Skills management

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Skills management is the practice of understanding, developing and deploying people and their skills. Well-implemented skills management should identify the skills that job roles require, the skills of individual employees, and any gap between the two.


The skills involved can be defined by the organization or by third party institutions. They are usually defined in terms of a skills framework, also known as a competency framework or skills matrix. This consists of a list of skills, and a grading system, with a definition of what it means to be at particular level for a given skill.[1] In some cases, organizations can also use mutual feedback and assessments to crowdsource the calculation of skills.[2]

To be most useful, skills management must be an ongoing process, where individuals assess and update their recorded skill sets regularly. These updates should occur at least as frequently as employees' regular line manager reviews, and certainly when their skill sets change. Skills management systems record the results of this process in a database, and allow analysis of the data, typically to assist with project staffing or hiring decisions.[3]

To perform management functions and assume multiple roles, managers must be skilled. Robert Katz identified three managerial skills essential to successful management: technical, human, and conceptual.[4]


In 2003, the HR team at IBM saw the need to develop a set of tools and processes for managing their large workforce. IBM could see that data insights would become ever more vital to business success and they concluded that a system that tracks and provides ample information about their most important asset (their people) was needed for continued performance. As a result, they developed the Workforce Management Initiative.[5]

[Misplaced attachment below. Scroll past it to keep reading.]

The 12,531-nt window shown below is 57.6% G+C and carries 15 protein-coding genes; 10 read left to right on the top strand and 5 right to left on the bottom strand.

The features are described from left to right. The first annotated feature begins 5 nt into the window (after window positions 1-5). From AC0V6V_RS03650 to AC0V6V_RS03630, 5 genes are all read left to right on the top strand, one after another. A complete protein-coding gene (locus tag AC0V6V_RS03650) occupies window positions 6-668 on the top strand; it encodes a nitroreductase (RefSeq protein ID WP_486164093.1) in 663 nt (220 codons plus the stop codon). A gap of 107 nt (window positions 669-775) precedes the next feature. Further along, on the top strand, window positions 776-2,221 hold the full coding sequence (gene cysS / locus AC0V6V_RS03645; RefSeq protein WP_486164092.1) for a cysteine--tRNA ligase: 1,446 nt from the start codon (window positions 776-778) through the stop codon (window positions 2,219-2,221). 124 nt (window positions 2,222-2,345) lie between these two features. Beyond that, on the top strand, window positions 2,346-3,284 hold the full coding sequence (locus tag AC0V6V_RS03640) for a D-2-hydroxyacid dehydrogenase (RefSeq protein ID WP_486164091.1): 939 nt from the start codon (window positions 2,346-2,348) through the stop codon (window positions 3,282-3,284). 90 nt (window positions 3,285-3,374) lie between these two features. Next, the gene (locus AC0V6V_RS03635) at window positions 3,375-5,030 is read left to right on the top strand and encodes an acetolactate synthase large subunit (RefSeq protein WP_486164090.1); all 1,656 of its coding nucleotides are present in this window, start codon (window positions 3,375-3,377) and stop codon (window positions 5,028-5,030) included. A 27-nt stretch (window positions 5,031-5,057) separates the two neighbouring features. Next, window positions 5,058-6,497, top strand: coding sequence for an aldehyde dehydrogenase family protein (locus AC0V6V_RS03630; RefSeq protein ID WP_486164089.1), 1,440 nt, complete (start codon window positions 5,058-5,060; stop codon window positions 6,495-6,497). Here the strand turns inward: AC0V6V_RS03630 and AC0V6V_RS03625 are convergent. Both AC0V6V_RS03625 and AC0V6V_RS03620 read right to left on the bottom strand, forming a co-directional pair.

IBM recorded tremendous success from this initiative. Although the system cost millions of dollars to implement, IBM quickly saw the financial benefits of the system. They stated that the system "paid for itself just in the hard savings from better contractor management, not counting the improvement in full-time employee management."[5]

Over time, many other companies saw the value of tracking employee skills. Some initially tried to do this with ratings on paper documents, but this was largely unsuccessful since they ended up with a large amount of paper documents that cannot be queried. Others used spreadsheets which performed much better than paper reviews. Spreadsheets are still being used to track skills in our time.[5] These spreadsheets are called skill matrices.[6]

As a result of skills management, employees would be aware of the skills their job requires, and any skills gaps that they have.[5] Depending on their employer, it may also result in a personal development plan (PDP) of training to bridge some or all of those skills gaps over a given period. Employees gain from improved identification and understanding of their own strengths and weaknesses, from being able to set personal goals, and to understand the value they bring to the organization (which in turn can boost morale) [7]

See also[edit]


  1. ^ "Skill and Competence Management as a Base of an Integrated Personnel Development (IPD) - A Pilot Project in the Putzmeister, Inc./Germany". Retrieved 2017-05-14.
  2. ^ "Worker Skill Estimation from Crowdsourced Mutual Assessments" (PDF). Journal of Organizational Psychology. Retrieved 2018-12-27.
  3. ^ Skill Management Basics at BizMerlin
  4. ^ "Skills Approach: Robert Katz". Retrieved 2017-05-14.
  5. ^ a b c d Ighelogbo, Mesheal Fegor (25 January 2016). "The impact of skills management on business performance" (PDF). Skills DB Pro. Retrieved 16 February 2016.
  6. ^ Manders, Jochem (18 October 2018). "Everything you need to know about skills matrices". AG5. Retrieved 18 October 2016.
  7. ^ "The value of effective skills management in your organisation". Skills Base. 9 March 2013. Retrieved 14 April 2013.